Are You Oestrogen Dominant?
Are You Oestrogen Dominant?

Are You Oestrogen Dominant?

Oestrogen dominance is a complex hormonal condition that – still – so often misunderstood. To guide you through the seemingly endless list of symptoms and causes, we went to three experts to find out more about this complex issue.

What Exactly Is Oestrogen Dominance?

Safe to say there’s divided opinion about what exactly constitutes an ‘oestrogen dominance’. According to nutritional therapist at Wild Nutrition Vanessa Tucker, the term is in dire need of clarification. “Either levels of oestrogen are too high or the ratio between oestrogen and another female hormone, progesterone, are out of balance,” she explains.

And why is this considered a bad thing? Vanessa says it has the potential to affect a woman’s body in many ways, disrupting their physical, emotional and mental well-being. “It can also lead to changes in menstrual cycle, mood, ability to fall pregnant, weight, and energy,” she adds, “as well as worsening specific hormone-related issues or diseases such as endometriosis, polycystic ovarian syndrome (PCOS), painful periods and fibroids.”

One thing the experts do agree on is that when you have too much oestrogen in your body, it’s important to rebalance things. “As well as regulating the menstrual cycle, oestrogen also regulates the reproductive tract, the urinary tract, the heart and blood vessels, bones, breasts, skin, hair, mucous membranes, pelvic muscles, and the brain,” warns functional nutrition practitioner, weight loss and nutrigenomics specialist Pippa Campbell. “Oestrogen can also lift our mood, help stabilise blood sugar levels and promote good bowel function. However, too much oestrogen can cause unpleasant symptoms and increase the risk of DNA damage and disease, so we need to detox it once our body has used it. Healthy detoxification is therefore of the utmost importance, especially for women experiencing any metabolic disorders.” 

What Are The Classic Symptoms That Might Suggest You Are Oestrogen Dominant? 

According to Dr Helen O’Neill, founder of digital health company Hertility, the list of symptoms can be varied and long. “Irregular periods are one,” she says. “Other things to look out for include abnormal vaginal bleeding; breast tenderness; bloating; weight gain; gastrointestinal disorders; fatigue; headaches, nausea and vomiting; or mood fluctuations including feeling depressed or anxious.” If you notice you are experiencing any of the above, Helen advises seeing your doctor to understand what might be causing your particular symptoms. In some cases, clinically diagnosed conditions that present themselves as a result of oestrogen dominance can include endometriosis and adenomyosis, PCOS and  fibroids.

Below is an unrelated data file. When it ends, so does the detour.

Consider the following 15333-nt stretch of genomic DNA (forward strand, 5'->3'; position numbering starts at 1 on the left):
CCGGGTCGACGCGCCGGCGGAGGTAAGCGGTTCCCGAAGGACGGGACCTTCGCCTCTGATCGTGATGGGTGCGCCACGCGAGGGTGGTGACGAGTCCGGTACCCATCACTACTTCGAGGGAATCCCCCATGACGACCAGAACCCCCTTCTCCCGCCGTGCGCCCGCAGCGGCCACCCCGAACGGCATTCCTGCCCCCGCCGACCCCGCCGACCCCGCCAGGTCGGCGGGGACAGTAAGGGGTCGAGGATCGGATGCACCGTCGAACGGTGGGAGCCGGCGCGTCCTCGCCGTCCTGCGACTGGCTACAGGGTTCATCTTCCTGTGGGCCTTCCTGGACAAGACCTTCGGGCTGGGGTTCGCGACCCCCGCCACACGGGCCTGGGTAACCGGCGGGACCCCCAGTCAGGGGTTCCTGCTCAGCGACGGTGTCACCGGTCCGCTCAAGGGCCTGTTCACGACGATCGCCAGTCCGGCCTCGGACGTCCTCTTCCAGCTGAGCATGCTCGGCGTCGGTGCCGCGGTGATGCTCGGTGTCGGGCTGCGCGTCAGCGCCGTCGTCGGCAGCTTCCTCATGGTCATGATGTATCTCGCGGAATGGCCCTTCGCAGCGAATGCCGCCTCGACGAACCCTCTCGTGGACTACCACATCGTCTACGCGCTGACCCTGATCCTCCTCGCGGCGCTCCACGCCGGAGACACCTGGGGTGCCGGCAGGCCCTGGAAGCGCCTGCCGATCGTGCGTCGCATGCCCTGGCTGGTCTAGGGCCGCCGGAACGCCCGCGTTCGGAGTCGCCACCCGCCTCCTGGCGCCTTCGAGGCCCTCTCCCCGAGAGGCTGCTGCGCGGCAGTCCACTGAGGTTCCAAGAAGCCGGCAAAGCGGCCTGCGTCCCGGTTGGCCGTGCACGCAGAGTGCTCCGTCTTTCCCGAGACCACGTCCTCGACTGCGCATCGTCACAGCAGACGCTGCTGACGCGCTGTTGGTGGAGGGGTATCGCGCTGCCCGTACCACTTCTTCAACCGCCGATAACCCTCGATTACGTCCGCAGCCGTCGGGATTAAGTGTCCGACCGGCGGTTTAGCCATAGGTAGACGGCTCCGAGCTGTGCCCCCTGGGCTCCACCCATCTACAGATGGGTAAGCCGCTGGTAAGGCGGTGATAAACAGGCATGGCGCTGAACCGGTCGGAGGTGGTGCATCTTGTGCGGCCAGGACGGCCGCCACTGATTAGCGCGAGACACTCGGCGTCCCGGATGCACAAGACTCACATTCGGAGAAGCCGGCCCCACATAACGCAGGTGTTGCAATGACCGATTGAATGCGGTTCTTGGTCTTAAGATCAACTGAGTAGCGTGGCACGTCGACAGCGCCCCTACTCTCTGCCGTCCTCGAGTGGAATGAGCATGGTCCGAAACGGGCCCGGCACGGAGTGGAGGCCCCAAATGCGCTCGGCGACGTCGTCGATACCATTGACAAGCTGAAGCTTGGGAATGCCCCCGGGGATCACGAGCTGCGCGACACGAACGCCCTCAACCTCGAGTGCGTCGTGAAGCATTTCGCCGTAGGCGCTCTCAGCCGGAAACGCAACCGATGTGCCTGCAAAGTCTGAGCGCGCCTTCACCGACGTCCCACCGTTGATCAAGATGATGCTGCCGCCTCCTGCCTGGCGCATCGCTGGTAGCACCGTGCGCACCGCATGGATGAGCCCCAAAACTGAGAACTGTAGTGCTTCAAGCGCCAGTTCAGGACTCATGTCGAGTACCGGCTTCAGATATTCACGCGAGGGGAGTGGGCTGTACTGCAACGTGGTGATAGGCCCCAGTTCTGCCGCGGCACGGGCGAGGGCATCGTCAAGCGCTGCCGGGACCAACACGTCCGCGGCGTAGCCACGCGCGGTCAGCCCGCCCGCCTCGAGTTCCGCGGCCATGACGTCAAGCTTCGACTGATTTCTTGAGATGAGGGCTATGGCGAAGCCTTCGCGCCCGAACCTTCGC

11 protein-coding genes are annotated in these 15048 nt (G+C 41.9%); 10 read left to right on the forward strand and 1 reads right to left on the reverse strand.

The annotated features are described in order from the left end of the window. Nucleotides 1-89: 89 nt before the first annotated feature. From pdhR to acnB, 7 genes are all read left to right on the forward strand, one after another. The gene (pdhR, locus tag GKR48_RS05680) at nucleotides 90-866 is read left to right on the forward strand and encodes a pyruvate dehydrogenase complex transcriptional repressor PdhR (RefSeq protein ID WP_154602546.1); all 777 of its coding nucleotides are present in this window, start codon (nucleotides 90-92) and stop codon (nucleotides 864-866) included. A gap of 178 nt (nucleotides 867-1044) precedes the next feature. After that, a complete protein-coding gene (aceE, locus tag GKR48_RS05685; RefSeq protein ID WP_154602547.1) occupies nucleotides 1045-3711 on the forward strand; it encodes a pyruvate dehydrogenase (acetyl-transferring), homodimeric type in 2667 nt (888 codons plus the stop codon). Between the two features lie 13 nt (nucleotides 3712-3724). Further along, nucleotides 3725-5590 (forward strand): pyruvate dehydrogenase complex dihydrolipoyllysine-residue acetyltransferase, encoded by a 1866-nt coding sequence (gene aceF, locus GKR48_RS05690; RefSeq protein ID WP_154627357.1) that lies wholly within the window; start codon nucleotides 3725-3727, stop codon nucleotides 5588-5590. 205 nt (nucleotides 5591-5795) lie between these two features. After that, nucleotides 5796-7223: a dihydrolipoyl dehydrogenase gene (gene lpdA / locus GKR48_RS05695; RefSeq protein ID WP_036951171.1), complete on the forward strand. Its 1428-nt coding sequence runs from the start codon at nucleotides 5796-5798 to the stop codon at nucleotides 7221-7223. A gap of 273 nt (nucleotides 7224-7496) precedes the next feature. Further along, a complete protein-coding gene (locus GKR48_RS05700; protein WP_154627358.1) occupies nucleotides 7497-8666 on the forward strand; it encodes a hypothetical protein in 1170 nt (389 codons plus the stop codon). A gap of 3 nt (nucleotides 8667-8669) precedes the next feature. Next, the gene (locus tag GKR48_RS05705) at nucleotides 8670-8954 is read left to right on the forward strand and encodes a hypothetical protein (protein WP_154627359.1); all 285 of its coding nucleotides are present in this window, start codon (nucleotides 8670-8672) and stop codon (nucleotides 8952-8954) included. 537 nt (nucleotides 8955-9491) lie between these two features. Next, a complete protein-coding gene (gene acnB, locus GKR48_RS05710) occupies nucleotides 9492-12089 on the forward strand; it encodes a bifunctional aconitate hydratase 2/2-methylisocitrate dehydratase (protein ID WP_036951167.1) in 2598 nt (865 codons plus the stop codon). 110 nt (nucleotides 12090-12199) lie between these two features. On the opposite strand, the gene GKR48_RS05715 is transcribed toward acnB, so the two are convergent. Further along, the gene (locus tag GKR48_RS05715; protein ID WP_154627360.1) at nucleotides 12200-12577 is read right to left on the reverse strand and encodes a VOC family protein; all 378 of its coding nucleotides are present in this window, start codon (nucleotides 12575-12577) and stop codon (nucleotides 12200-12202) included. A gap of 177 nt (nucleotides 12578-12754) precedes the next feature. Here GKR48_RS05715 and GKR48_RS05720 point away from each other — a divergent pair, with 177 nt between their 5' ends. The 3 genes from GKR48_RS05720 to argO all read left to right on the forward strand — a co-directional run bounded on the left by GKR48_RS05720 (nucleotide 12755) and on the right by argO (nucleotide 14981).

How Do You Test Your Oestrogen Levels?

Checking for elevated oestrogen levels isn’t always simple and it isn’t something that necessarily shows up on a standard blood test, so don’t despair if you have all the symptoms but your blood tests come back normal. “If this is the case, your doctor can refer you to test your FSH (follicle stimulating hormone) level on day three of your menstrual cycle,” says Vanessa. “FSH levels correspond to the amount of oestrogen being produced in the ovaries as well as checking oestrogen levels. But oestrogen is a complex hormone and levels could show as ‘normal’ even if your symptoms scream elevated oestrogen. Urine testing for oestrogen is helpful – it can show you different types of oestrogen and where problems could be occurring on the ‘oestrogen journey’ after our body metabolises this hormone.” 

It’s worth getting to the bottom of, says Helen, as measuring oestrogen levels can help give you an insight into your fertility, menstrual cycle,and other health conditions. “Oestrogen levels are usually checked along with other hormones that influence your menstrual cycle including FSH and luteinising hormone (LH), to rule out the possibility of an underlying reproductive health condition. Your doctor may also test your oestrogen levels if you are undergoing fertility treatment to monitor the growth of your eggs.” 


Why Might Your Oestrogen Levels Be Off?

Poor liver function for one, says Pippa. “The liver detoxifies oestrogen, so if that process is not efficient, oestrogen builds up and is not eliminated as it should be.” Then there’s weight gain. “Fat cells convert some hormones into oestrogen, so if you are overweight, this can cause levels of oestrogen to rise in the body. Equally, having excess levels of oestrogen (oestrogen dominance) could be why your weight loss is slowing down or why you’re having difficulty losing weight altogether, so it can be a vicious cycle.” This explains why it’s important to eat a plant-rich diet to support your gut health – a healthy gut has been shown to be helpful in detoxing toxic oestrogen. “Xenoestrogens are chemicals that are full of toxins which mimic oestrogen and raise levels in your body – they’re found in everyday items such as plastic bottles, metal food cans, food dye, household detergents, pesticides, insecticides, fungicides, herbicides, HRT medication, other plastics (BPA), chlorine, parabens and cigarette smoke, exhaust fumes and paint,” adds Pippa. Occasionally, an oestrogen imbalance may be the result of underlying health conditions like hypothalamic amenorrhea, which can be caused by factors such as stress, not eating enough or over exercising.